Our last Tucson show report comes from the Tucson Gem and Mineral Society (TGMS) Show, or more fondly known as the ‘Main Show’. This is our largest display, with one of the biggest booths at the show, and the whole team puts in a lot of effort and takes great pride in the setup. The show is well run by the TGMS, and is housed in the Tucson Convention Centre which offers excellent facilities. And this is truly a “show”, which is why we always urge people to stay until the end of Tucson to visit this show. In addition to many dealers, there are fantastic displays from collectors, dealers, mineral societies and clubs, major educational establishments and museums. The amount of effort that goes into each of these displays is, year on year, outstanding and the quality of the mineral specimens continues to surprise us all. Each year the show has a special theme, this year it is “Fluorite” and, not surprisingly is a very colourful event.
Firstly here is a little about the set-up of our booth and some of the minerals we have to offer. It begins for the Kristalle and Crystal Classics team at the loading bays, where our trucks are reversed and the cabinets and equipment unloaded and transported by trolley to our booth in the centre of the exhibition hall.
On Thursday morning the show opened to queues of prospective collectors eagerly looking forward to the displays of Fluorite and to embark on a thorough search for specimens to add to their collection.
One of the most exciting things about this year’s show is that Wayne and Dona were invited as special guests to exhibit their personal collection – this is the first time that it has been on display! It comprises a fabulous array of colourful mineral specimens from all parts of the world plus a separate display of their personal Native Element collection, including wonderful Gold and Silver specimens.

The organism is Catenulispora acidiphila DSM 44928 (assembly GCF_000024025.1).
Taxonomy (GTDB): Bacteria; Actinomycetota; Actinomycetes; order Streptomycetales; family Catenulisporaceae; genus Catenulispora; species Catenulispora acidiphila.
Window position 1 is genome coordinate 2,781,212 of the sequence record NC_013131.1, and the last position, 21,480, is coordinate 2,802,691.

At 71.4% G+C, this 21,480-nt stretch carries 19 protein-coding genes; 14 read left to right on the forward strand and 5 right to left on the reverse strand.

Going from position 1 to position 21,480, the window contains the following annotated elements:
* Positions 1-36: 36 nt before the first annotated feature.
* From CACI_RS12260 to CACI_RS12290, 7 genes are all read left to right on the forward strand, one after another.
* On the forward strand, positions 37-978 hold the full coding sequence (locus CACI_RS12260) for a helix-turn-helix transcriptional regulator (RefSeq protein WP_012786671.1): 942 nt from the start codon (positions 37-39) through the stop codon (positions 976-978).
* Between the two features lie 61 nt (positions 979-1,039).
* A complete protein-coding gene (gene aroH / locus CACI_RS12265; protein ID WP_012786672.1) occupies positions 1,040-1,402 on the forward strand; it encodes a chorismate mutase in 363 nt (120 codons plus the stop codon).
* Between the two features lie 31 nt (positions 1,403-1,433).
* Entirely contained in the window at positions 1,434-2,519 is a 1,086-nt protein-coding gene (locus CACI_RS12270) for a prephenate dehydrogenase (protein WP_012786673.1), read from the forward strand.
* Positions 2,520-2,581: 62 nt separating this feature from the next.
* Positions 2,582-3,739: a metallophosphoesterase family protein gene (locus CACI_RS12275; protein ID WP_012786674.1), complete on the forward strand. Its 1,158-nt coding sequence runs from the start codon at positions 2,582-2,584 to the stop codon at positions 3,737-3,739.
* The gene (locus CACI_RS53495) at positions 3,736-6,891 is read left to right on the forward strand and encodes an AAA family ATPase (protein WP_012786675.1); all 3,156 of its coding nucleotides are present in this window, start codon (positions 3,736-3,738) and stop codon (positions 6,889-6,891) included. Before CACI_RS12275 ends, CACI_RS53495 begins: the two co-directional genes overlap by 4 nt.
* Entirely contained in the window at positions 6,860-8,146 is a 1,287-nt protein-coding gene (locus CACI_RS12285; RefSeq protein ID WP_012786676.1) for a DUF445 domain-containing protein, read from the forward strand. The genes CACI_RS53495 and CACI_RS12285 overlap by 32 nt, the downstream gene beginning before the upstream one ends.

It was such a special treat to be able to view their collection.
Back to our booth, Kristalle and Crystal Classics were exhibiting more of the Gilles Emringer collection as well as a wide range of other worldwide specimens. Here is a closer look at our cabinets and some of the specimens we had to offer.
Here is a selection of individual specimens which we had on display. Some may now have been sold, but if there is any that you might be interested in please do not hesitate to contact us to find out if the specimen is still available. Firstly we have more French specimens from the Gilles Emringer Collection.
More minerals later.
Opening day was on the 14th Feb – Valentines Day, and the team had fun dressing in red and black for the occasion:
Friday at the TGMS show is children’s day. School buses from Arizona and beyond arrive with children keen to visit the show. Guided by their tutors many have projects to complete and all seem keen to lap up the world of minerals and gemstones.
As previously mentioned there are many exhibits and displays to be seen at the TGMS show, many with the theme of Fluorite and others not! Here are a few of the cabinet displays with some of the exquisite mineral specimens.
Our good friends Dave and Liz Hacker brought (at some risk) from the UK a fine collection of carved Blue John items. Blue John is a variety of blue, yellow and purple banded Fluorite only known from the Castleton district of Derbyshire in the UK. The material is particularly fragile and carvings of this material are highly prized by collectors:
Jesse Fisher and Joan Kureczka displayed a group of Fluorite specimens from the Northern Pennines Orefield in the UK. Again these specimens showed the astonishing diversity of colour provided by this mineral species.
Jesse also brought the largest recorded specimen of Fluorite from the Rogerley Mine which he, Cal Graeber, Ian Jones and other members of the UK Mining Ventures team extracted in July of 2012.
Also from the UK was a display from the Camborne School of Mines in Cornwall, England. This is the first time they have put on a display at Tucson, with the help of Ed Loye. The school is closely affiliated with the University of Exeter. The display had some wonderful classic British specimens.
The National Museum of Scotland also had a group of Fluorite specimens from their collection on display.
A few more ‘museum grade’ specimens on display, starting with some more Fluorite:
Well, as always we try to bring you as much as we can from each of the shows at Tucson, and this is all we have room to offer for the Tucson Gem and Mineral Society show this year. We hope that you enjoyed reading it! Here’s hoping the shows will bring as much variety next year as they have this time around. They certainly have a lot to live up to! See you all in 2014.